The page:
The big bogeyman which wrong footed RIMM were the apps which Apple, and then Android, came up with, enlisting the intelligence and acumen of third party software producers to enhance the end-product experience. The problem for RIMM is that despite some advantages (in security and compression algorithms), Apple and Android phones have been such a success that this seems a very uphill battle indeed.
BlackBerries still enjoy strength with corporate customers, exactly because of the superior security features. But employees have greatly inflated expectations for their devices, resulting in increasing numbers of companies changing to a 'bring your own device' policy, shifting access to corporate data and communication to the device of the employee (rather than providing these devices for them).
This is cheaper and makes employees more happy, but it's not without drawbacks as central management of a diverse universe of devices becomes something of a headache for corporations. It's here that there might, just might be an opportunity for RIMM's Fusion platform (see below).
There is something of a vicious cycle going on. The smaller the market share of BlackBerry phones, the less attractive it becomes to develop applications for its 'ecosystem,' further undermining its attractiveness to consumers. One way out of this is to get as many developers on board as possible.
RIMM is pulling all the plugs here. A recent developers conference provided some hefty incentives. Apart from paying travel expenses, RIMM also provide developers with $10,000 in cash. The quality of the application has to be certified and generate at least $1000 in sales, RIMM will pay the other $9000. That's quite an incentive, but crucial to create critical mass of apps. Whether it is enough really remains to be seen.
Much hope is invested in the upcoming new operating system and phones, BB10, but these will not be around until much later this year. That almost guarantees one or two more bad quarters and having to compete against the iPhone 5, which seems a pretty tall order to us.
There will be a nice market for Blackberry in law enforcement (and even the other side), financial services and the Government (but even that might be about to change), as long as their security features are superior to those of the competition. Even that was under attack the last year, when governments in some countries demanded access to BlackBerry user conversations, but that storm seems to have come and gone. But whether this niche market is enough for RIMM to survive, we doubt it.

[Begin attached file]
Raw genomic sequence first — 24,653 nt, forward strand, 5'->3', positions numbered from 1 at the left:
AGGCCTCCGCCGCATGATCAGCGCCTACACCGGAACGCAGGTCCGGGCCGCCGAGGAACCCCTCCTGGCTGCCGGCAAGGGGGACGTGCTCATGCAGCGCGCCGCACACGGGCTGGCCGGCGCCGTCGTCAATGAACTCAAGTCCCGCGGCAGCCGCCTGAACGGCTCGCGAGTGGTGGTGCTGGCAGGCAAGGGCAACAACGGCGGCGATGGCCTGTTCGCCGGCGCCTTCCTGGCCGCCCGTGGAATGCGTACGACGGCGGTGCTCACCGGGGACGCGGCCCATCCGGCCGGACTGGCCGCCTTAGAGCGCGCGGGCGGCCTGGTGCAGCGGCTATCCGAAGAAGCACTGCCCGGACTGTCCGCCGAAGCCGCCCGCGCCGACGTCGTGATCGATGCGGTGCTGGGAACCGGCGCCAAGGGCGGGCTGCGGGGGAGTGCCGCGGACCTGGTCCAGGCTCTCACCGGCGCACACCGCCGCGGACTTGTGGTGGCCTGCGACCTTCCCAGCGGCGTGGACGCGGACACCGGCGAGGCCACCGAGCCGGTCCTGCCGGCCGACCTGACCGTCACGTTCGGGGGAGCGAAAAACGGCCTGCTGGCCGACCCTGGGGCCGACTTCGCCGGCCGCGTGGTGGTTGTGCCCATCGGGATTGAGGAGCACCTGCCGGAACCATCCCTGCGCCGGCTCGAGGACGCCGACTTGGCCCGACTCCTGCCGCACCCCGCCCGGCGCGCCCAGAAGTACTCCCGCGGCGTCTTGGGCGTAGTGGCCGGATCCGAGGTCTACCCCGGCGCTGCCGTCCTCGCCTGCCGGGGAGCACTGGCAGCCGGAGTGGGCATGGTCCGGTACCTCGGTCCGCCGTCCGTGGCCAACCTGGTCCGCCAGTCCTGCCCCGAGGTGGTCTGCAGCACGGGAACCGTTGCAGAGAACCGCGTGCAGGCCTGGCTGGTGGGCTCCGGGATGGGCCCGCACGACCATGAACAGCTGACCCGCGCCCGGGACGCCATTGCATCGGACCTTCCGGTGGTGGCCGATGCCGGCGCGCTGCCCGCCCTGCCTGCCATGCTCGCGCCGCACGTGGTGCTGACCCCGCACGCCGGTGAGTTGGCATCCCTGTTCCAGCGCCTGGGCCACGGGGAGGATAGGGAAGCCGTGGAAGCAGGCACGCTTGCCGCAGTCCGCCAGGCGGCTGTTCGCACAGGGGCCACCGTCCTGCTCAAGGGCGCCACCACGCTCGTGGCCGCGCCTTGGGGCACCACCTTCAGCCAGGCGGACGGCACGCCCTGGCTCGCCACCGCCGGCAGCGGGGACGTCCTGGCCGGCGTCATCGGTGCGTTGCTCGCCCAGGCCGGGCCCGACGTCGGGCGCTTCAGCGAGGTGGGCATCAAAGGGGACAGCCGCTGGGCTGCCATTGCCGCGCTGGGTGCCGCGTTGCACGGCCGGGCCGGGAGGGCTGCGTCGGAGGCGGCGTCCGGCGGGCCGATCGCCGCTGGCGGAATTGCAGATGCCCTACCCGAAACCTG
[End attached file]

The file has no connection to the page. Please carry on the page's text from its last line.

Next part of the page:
Its tablet, the Playbook, also faces stiff competition from the same players (Apple and the Android crowd, soon to be joined by Microsoft's new operating system Windows 8, which is optimized for tablets). It has only a 2.3% market share (against Apple's 62.8%) and we doubt very much RIMM actually makes money on them, having stunted with the price more than once. PlayBook tablets currently retail for less than half their original MSRP, according to Dailytech. Indeed:
A $485M USD write-down on unsold Playbook inventory in calendar Q4 2011 and a calendar Q1 2012 $267M USD write-down on BlackBerry inventory helped to drive long-profitable Canadian phonemaker Research in Motion, Ltd. (TSE:RIM) into the red cash flow-wise early this year.
Add to that the piling up of unsold BlackBerry 7 devices and you'll understand the trouble they're in. What's more:
After examining operating costs and inventory costs, Peter Misek, an analyst at investment banking firm Jefferies, found that RIM is spent 4 percent more per handset than it took in, in 2011. [Dailytech]
According to Peter Misek of Jefferies, RIMM owns $2.5B in patents, execution value. They also own a network which carries their global traffic and guarantees monthly subscription fees. RIMM also has plant, buildings and machines ($2.75B on the balance) and cash ($1.77B). One could argue that the sum of the parts exceeds the total.
Last December, there were still optimists:
Alkesh Shah, an analyst at Evercore Partners, estimated that the company was worth closer to $22.50 a share, even assuming that the handset business is essentially worthless. Mr. Shah said that RIM's network, which carries global traffic worldwide and generates monthly subscription fees, was worth about $12.50 a share, while he valued the company's patents at roughly $7.50 a share. The company also has $2.50 a share in cash, he estimated. [New York Times]